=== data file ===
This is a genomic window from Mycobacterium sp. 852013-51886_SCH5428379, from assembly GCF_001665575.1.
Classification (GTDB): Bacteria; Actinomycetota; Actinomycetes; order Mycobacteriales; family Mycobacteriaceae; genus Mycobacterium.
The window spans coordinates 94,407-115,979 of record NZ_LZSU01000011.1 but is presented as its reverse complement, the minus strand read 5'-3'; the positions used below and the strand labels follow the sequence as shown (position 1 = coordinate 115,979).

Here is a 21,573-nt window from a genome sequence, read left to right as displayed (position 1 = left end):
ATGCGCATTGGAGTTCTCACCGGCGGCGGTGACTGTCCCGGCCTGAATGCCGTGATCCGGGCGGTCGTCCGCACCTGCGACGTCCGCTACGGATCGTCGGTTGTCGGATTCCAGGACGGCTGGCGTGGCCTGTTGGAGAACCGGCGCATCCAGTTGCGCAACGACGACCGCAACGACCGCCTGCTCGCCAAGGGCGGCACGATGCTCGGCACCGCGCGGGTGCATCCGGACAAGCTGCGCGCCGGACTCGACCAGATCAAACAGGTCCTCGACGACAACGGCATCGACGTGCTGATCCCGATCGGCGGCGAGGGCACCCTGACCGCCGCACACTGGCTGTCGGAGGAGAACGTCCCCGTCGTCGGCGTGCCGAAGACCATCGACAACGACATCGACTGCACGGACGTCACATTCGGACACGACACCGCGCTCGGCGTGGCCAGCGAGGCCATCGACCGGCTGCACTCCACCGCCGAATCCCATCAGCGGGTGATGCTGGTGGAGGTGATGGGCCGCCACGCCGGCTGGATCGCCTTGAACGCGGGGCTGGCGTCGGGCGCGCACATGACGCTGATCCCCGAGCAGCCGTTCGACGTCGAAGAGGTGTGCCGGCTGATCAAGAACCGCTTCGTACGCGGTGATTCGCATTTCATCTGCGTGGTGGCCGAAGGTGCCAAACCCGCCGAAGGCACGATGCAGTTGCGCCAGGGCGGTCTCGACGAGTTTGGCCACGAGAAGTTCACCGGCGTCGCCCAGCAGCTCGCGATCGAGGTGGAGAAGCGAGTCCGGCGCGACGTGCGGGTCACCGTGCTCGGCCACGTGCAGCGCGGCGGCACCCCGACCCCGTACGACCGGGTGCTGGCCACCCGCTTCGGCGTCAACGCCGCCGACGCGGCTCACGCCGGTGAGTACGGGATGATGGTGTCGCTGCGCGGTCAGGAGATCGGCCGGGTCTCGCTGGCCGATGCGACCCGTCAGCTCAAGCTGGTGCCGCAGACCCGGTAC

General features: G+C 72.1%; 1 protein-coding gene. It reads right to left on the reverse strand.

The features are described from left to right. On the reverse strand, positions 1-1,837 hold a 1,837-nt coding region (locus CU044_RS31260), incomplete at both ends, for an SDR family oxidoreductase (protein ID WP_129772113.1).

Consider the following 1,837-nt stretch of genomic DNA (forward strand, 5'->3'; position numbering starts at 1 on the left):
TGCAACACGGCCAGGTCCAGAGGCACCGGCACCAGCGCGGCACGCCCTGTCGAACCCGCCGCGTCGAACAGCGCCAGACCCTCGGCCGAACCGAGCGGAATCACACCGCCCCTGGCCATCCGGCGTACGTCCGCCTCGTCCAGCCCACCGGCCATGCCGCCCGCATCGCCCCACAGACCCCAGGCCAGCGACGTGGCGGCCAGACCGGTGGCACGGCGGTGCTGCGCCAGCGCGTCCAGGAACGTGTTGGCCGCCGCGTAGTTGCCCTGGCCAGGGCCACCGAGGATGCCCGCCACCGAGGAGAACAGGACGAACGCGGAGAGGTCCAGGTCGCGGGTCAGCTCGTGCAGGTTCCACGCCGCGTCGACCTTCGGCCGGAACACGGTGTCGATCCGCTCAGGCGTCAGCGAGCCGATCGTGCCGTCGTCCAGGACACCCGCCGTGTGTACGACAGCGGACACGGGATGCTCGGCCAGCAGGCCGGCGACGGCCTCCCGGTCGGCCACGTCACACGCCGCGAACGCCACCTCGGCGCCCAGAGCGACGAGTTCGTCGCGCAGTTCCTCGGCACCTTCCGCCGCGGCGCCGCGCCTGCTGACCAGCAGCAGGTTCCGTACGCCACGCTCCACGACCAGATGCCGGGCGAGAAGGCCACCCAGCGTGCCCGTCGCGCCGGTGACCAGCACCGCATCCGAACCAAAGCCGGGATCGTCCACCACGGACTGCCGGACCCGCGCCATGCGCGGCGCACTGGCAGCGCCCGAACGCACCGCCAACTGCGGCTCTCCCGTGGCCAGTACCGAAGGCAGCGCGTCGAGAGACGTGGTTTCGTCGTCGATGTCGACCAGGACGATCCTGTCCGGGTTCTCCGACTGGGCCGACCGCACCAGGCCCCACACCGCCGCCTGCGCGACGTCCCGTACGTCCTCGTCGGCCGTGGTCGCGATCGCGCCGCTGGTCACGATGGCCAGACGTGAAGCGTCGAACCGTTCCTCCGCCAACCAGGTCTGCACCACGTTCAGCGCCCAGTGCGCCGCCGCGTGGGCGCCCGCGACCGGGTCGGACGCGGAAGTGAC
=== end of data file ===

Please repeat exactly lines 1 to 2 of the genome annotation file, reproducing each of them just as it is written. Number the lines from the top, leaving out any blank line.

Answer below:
This is a genomic window from Mycobacterium sp. 852013-51886_SCH5428379, from assembly GCF_001665575.1.
Classification (GTDB): Bacteria; Actinomycetota; Actinomycetes; order Mycobacteriales; family Mycobacteriaceae; genus Mycobacterium.